Mideast Crisis Update: Don't Count on the Saudi Oil Supply
As the autocratic rule that has dominated the Middle East for decades continues to unravel, volatility in the global oil markets continues to point toward one overriding concern: How can we maintain an oil-flow balance in the face of this escalating uncertainty?
Global oil prices spiked to their highest levels in more than two years on Friday because of worries that the unrest and resulting production curbs in Libya would spread to other oil-exporting countries.
Oil prices retreated a bit yesterday (Monday) in the aftermath of several developments that investors perceived as positive. In the first, reports said that Libyan protesters were allowing oil shipments to resume from certain parts of the country. And in the second, Khalid Al-Falih, the head of state-owned Saudi Aramco, said that that "all incremental needs" for extra oil have been met.
Of course, even with the Saudi oil supply pledge, these developments offer only a momentary respite in the Mideast crisis. Almost two-thirds of the world's known conventional oil supplies are located in the Middle East region. And the question that isn't being answered – or even asked – right now is this: Are oil supplies sustainable in the face of a longer-term crisis?
The answer to that question will leave you feeling less than sanguine.
$100 Oil Sparks Energy Investment Interest
Civil unrest in the Middle East continues to push oil prices higher as companies with Libyan operations shut down production, threatening oil exports to Europe.
Crude oil futures on Wednesday hit the $100 a barrel level on the New York Mercantile Exchange (NYMEX) for the first time since September 2008. The April contract was as high as $100.91 in pre-market trading yesterday (Thursday).
Prices are even higher in Europe as its market is much more sensitive to Libyan oil export disruption. April Brent crude futures contract rose $2.45, or 2.2%, to $113.75 a barrel yesterday and hit an intraday high of $119.79, the highest level since mid-2008.
Volatility and uncertainty are driving both prices up, according to Money Morning Contributing Editor Dr. Kent Moors, a noted energy expert and editor of the Oil and Energy Investor.
"The Brent is far more sensitive to what's occurring in the Middle East than the [West Texas Intermediate] WTI in New York," Moors said in a FoxBusiness interview Wednesday. "The Brent also is more widely traded internationally than WTI is. So the end result is whenever you get an uncertainty situation like the one we currently have, Brent is going to be spiking further."
The Middle East Crisis: Egypt, Libya and Triple-Digit Oil Prices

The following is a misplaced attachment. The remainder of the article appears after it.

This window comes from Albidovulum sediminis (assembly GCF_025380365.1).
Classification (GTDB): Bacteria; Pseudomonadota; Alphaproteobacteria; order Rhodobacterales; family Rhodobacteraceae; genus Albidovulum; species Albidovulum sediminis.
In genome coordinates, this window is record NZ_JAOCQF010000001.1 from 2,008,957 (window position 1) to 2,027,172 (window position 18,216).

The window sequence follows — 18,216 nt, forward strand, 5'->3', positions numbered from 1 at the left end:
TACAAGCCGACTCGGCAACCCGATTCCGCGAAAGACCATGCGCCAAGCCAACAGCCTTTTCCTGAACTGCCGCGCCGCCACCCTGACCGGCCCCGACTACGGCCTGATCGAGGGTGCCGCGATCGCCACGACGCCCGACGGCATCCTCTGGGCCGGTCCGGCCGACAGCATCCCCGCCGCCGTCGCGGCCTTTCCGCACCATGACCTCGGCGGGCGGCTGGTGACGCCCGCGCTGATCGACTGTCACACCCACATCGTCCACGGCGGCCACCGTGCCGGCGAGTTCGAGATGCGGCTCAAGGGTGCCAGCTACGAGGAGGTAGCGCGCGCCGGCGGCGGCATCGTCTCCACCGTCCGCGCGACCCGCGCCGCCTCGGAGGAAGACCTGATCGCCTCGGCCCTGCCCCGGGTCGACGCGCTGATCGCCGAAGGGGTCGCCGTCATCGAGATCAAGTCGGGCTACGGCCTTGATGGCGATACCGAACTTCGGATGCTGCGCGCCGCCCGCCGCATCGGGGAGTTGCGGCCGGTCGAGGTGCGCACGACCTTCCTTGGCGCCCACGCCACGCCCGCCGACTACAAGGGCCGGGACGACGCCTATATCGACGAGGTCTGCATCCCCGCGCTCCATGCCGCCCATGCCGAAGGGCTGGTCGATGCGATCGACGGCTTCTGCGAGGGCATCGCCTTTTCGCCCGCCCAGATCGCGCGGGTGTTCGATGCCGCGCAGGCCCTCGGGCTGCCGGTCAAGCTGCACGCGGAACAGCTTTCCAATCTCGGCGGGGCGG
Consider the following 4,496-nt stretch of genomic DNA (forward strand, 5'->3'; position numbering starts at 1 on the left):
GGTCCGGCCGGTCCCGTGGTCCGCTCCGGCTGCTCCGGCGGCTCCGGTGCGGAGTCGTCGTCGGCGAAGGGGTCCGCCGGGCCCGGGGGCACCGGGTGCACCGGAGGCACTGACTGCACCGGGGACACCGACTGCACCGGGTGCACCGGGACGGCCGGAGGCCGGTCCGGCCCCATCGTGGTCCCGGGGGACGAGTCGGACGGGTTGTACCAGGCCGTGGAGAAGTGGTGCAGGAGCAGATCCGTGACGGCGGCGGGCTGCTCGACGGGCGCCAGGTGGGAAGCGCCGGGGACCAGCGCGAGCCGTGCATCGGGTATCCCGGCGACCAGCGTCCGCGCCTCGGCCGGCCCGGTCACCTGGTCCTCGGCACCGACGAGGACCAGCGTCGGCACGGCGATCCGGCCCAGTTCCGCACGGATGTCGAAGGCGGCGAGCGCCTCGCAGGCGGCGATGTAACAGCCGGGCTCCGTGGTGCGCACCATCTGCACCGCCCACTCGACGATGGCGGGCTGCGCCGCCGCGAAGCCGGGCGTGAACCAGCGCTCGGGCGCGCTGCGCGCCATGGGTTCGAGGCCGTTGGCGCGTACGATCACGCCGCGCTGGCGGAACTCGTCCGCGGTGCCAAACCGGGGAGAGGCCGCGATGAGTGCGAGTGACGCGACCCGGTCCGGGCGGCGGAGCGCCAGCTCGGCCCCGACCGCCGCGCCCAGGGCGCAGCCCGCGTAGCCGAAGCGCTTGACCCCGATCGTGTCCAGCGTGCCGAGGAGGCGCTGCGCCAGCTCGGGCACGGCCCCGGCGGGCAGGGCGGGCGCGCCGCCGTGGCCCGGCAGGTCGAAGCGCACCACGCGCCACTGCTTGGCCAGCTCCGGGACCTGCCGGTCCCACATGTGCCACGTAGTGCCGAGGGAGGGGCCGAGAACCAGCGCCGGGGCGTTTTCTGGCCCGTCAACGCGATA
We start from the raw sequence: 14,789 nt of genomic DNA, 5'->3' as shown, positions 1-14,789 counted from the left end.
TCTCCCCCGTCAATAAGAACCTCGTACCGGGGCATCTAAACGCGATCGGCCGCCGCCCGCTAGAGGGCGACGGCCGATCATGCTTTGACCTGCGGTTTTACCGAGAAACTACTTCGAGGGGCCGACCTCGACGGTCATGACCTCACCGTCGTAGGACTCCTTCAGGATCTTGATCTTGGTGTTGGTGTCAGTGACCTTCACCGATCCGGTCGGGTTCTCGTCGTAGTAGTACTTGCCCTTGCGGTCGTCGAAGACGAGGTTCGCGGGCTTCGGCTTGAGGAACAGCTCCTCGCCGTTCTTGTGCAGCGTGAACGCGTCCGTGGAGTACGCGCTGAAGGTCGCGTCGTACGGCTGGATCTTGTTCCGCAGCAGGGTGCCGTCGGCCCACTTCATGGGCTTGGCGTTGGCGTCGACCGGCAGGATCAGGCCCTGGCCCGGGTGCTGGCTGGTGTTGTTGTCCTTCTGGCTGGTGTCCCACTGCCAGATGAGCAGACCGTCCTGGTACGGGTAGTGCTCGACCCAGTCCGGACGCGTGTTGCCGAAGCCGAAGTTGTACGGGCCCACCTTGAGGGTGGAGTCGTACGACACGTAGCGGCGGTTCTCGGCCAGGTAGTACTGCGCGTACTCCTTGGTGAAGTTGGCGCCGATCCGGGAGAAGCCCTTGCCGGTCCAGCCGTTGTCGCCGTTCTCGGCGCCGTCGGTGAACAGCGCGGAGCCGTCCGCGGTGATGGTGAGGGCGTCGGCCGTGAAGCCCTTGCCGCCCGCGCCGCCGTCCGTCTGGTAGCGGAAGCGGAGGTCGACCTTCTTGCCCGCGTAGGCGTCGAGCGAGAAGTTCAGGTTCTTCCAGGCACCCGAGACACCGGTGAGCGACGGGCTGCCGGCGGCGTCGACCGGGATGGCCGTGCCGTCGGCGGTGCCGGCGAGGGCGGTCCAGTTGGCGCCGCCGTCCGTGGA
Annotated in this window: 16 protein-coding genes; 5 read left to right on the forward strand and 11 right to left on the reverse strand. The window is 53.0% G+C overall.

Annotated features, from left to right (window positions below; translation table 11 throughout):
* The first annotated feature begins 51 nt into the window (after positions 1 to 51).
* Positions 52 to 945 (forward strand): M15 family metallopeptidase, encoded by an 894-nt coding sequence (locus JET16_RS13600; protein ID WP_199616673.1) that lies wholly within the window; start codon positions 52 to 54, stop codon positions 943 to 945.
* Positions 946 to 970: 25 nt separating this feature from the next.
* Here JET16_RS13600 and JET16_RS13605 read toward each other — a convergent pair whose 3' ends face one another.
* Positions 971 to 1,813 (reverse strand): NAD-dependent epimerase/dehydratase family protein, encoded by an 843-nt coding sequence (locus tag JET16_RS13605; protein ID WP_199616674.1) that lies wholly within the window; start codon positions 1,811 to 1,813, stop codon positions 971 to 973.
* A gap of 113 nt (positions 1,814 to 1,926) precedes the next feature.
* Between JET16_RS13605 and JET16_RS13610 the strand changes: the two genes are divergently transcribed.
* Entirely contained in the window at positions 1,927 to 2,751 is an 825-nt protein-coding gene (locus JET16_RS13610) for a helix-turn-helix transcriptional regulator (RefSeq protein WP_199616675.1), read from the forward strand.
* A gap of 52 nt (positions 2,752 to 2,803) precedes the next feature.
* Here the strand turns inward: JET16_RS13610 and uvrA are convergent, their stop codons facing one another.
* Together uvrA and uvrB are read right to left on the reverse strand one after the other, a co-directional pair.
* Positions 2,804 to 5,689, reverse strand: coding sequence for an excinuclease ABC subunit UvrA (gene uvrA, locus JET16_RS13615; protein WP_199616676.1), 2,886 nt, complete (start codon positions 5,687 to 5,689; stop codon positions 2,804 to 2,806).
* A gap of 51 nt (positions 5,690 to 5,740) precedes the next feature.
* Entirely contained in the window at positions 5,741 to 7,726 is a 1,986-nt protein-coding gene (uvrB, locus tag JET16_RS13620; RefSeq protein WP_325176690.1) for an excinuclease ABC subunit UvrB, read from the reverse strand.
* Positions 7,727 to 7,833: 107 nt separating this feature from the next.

We are right now looking at the prospect of significant and sustained instability in a region that's home to two-thirds of the world's known crude oil reserves.
The Middle East crisis – and the unsettling reality it represents – has already sent tremors through the international energy sector. Oil prices are on the march. And this is merely the beginning.
The problems will likely get much worse.
But forewarned is forearmed: Even if the Middle East crisis continues to escalate, we can predict how the global energy sector will be affected. In fact, if the crisis reaches the severity that I'm expecting, it will send the world's energy sector through three very predictable phases.
And each of those phases affords investors with very specific profit opportunities – if they know what to expect.
Oil Prices Surge to Two-Year High on Middle East Turmoil
Protests in the Middle East drove oil prices to a two-year high yesterday (Tuesday) as anti-government violence spread in Libya, threatening the nation's oil industry and raising the possibility the contagion could soon affect larger producers in the region.
Oil jumped more than $7 a barrel, breaching $98 for the April contract of West Texas Intermediate (WTI) crude on the New York Mercantile Exchange. Meanwhile, Brent crude climbed as much as 2.7% to $108.57 on the ICE Futures Europe Exchange.
"Oil is being bought on the risk that this contagion will spread through the Middle East," Jonathan Barratt, managing director of Commodity Broking Services in Sydney, told Bloomberg News by telephone. "This effect is a knee-jerk reaction to the fact that this could spread."
Libya is the latest chapter in a saga of unrest that began in Tunisia in January and has raced through North Africa and the Middle East in recent weeks.
Iran added to the tension in the region yesterday by entering two of its naval ships into Egypt's Suez Canal headed toward the Mediterranean. Israel considers the presence of Iranian warships sailing through the canal "a provocation," Foreign Ministry spokesman Yigal Palmor told Bloomberg.
Fears of massive disruptions in the market have oil traders on edge and the energy markets are now braced for an even sharper run-up, according to Dr. Kent Moors, a noted energy expert and editor of the Oil and Energy Investor.
"That traders do not regard this as a short-term problem is seen in the futures contract curve. We have an escalating and contango market, one in which each month further out has a higher price than earlier months," said Moors. "The volatility will now kick in big time, and that will further unnerve the trading environment."